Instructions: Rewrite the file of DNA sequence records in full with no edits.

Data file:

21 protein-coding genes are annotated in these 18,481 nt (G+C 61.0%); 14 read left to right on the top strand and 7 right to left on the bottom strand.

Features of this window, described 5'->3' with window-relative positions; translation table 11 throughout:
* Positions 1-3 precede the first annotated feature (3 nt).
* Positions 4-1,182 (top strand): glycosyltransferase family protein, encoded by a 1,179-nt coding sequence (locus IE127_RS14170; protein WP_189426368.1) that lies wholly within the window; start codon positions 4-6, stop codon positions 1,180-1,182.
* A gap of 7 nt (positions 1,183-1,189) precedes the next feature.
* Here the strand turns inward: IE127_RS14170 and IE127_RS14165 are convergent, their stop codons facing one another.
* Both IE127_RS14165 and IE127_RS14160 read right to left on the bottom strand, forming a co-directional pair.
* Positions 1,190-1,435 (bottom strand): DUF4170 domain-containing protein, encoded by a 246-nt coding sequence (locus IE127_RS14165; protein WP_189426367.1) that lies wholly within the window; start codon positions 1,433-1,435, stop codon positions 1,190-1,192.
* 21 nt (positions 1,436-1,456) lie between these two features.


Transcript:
21 protein-coding genes are annotated in these 18,481 nt (G+C 61.0%); 14 read left to right on the top strand and 7 right to left on the bottom strand.

Features of this window, described 5'->3' with window-relative positions; translation table 11 throughout:
* Positions 1-3 precede the first annotated feature (3 nt).
* Positions 4-1,182 (top strand): glycosyltransferase family protein, encoded by a 1,179-nt coding sequence (locus IE127_RS14170; protein WP_189426368.1) that lies wholly within the window; start codon positions 4-6, stop codon positions 1,180-1,182.
* A gap of 7 nt (positions 1,183-1,189) precedes the next feature.
* Here the strand turns inward: IE127_RS14170 and IE127_RS14165 are convergent, their stop codons facing one another.
* Both IE127_RS14165 and IE127_RS14160 read right to left on the bottom strand, forming a co-directional pair.
* Positions 1,190-1,435 (bottom strand): DUF4170 domain-containing protein, encoded by a 246-nt coding sequence (locus IE127_RS14165; protein WP_189426367.1) that lies wholly within the window; start codon positions 1,433-1,435, stop codon positions 1,190-1,192.
* 21 nt (positions 1,436-1,456) lie between these two features.